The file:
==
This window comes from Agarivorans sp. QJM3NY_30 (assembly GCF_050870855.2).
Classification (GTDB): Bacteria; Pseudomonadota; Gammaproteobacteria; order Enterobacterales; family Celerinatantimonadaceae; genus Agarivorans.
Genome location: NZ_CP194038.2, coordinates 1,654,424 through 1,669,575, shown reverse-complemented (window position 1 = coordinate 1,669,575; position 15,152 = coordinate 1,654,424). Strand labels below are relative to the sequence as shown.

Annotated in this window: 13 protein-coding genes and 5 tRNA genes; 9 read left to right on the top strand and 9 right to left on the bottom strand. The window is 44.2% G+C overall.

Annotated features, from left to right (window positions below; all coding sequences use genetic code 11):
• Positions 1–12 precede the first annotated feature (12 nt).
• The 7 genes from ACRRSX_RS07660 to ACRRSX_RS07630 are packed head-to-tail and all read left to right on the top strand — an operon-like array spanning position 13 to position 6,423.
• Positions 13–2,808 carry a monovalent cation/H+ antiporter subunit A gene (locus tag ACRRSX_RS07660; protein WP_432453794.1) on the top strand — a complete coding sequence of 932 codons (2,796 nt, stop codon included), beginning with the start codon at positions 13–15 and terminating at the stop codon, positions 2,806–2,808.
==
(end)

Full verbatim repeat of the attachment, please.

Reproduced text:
This window comes from Agarivorans sp. QJM3NY_30 (assembly GCF_050870855.2).
Classification (GTDB): Bacteria; Pseudomonadota; Gammaproteobacteria; order Enterobacterales; family Celerinatantimonadaceae; genus Agarivorans.
Genome location: NZ_CP194038.2, coordinates 1,654,424 through 1,669,575, shown reverse-complemented (window position 1 = coordinate 1,669,575; position 15,152 = coordinate 1,654,424). Strand labels below are relative to the sequence as shown.

Annotated in this window: 13 protein-coding genes and 5 tRNA genes; 9 read left to right on the top strand and 9 right to left on the bottom strand. The window is 44.2% G+C overall.

Annotated features, from left to right (window positions below; all coding sequences use genetic code 11):
• Positions 1–12 precede the first annotated feature (12 nt).
• The 7 genes from ACRRSX_RS07660 to ACRRSX_RS07630 are packed head-to-tail and all read left to right on the top strand — an operon-like array spanning position 13 to position 6,423.
• Positions 13–2,808 carry a monovalent cation/H+ antiporter subunit A gene (locus tag ACRRSX_RS07660; protein WP_432453794.1) on the top strand — a complete coding sequence of 932 codons (2,796 nt, stop codon included), beginning with the start codon at positions 13–15 and terminating at the stop codon, positions 2,806–2,808.